Did you understand a single phrase of what I was talking about?
I don't know for certain.
Were you offering that, in general, an awareness of the usefulness and effectiveness of DDoS
attacks could benefit people?
Were you suggesting that it's a realistic approach that reboot.pro
could itself employ in order to help protect the web-site?
Were you suggesting that the reason why reboot.pro was under attack is because reboot.pro is (unbeknownst to its users, perhaps) involved in a campaign against some entity and hackers are fighting back on behalf of that entity?
Were you simply sharing a story about hackers and DDoS? That's honestly what I thought you were doing, and I'm sorry if my response didn't come off as a criticism against the hackers in that story. It was supposed to.
Did you grasp my point of view or you just criticize my words for criticism sake?
I don't know, you tell me. I didn't mean to criticize you
, I meant to criticize the strategy of stealing resources and the strategy of aggressively pursuing agendas using vast resources.
I am simply trying to layout the building blocks of a framework to solve a serious issue.
Ok. But if I ever found rogue software running on my computer, I'd be boiling-hot mad that someone took advantage of whatever vulnerability let the software in, instead of discretely alerting the relevant vendors in order to help them to address the vulnerability.
Even if a wealthy benefactor was donating prizes to reboot.pro users and I got a non-web-browser pop-up window to inform me of my entitlement to such a prize, I'd still be just as boiling-hot mad; it's not the channel that I expect (and want
) such a communication to come through.
If you don't know or care to know what they do and what they are capable of doing,
then you really seem to have no intention of trying to stop them.
If we're discussing people who take advantage of security vulnerabilities to further their agenda without authorization, then feel free to tell me: Why do they do that? Is it because the results are more effective than some other, less upsetting, means?
If we're discussing people that DoS
or DDoS one or more web-sites to further their agenda (be that raising awareness of a conflict, or any other agenda), feel free to tell me: Why do they do that? Is it because the results are more effective than some other, less upsetting, means?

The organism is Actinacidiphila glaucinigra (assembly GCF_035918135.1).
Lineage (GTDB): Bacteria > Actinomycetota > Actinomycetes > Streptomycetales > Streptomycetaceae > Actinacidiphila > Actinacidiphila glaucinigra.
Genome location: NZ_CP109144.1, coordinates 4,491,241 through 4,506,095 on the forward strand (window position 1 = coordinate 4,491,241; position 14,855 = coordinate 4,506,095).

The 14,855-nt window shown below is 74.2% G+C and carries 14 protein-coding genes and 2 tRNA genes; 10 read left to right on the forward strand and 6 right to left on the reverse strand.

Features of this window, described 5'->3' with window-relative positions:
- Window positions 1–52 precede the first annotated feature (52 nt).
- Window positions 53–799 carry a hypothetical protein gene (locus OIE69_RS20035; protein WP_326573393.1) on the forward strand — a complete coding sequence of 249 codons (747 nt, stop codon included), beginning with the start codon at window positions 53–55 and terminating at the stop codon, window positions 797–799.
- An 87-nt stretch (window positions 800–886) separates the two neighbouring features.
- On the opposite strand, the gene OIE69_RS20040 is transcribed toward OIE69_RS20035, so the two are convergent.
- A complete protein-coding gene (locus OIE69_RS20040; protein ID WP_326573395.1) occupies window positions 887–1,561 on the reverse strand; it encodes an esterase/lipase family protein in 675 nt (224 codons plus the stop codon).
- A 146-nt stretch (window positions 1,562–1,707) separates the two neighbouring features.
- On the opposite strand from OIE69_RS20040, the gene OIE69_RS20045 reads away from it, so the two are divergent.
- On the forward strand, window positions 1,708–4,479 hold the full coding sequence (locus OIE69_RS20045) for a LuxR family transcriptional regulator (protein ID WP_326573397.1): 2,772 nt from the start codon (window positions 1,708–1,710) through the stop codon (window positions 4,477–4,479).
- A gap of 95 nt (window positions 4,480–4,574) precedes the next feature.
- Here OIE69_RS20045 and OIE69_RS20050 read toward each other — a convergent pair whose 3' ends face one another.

You typed about "what they do and what they are capable of doing." I'd just assume that the most skillful people can do whatever they want and can bring any computer resources of any adversary they might perceive to total destruction. If you're simply pointing out a specific instance of possible behaviour with your story, thanks for that. But when you say,
Sometimes, your enemies may understand you better than your friends and team-up with you for a better tomorrow.
I'll say, "thanks, but not so fast... Is means XXX to achieve goal YYY effective and
You seem to know little about cyberwar and cybersecurity.
I'm not sure why you've concluded that.
I believe ideas should be analyzed from different points of view to make them mature
rather than just for criticism sake.
Fully agreed! And that's why
I've asked questions to "hackers" I've caught before, and they've become irritated or bored with my questions and ended the discussion. I guess my questions aren't for everybody.
Sure I'd like to understand their perspective(s) better. But my personal experience so far has been as above. Too bad for me!
I thought we could be discussing hacking and cybersecurity techniques in order to
converge to a certain goal.
Obviously, I'm in the wrong place for such a discussion. Not your fault!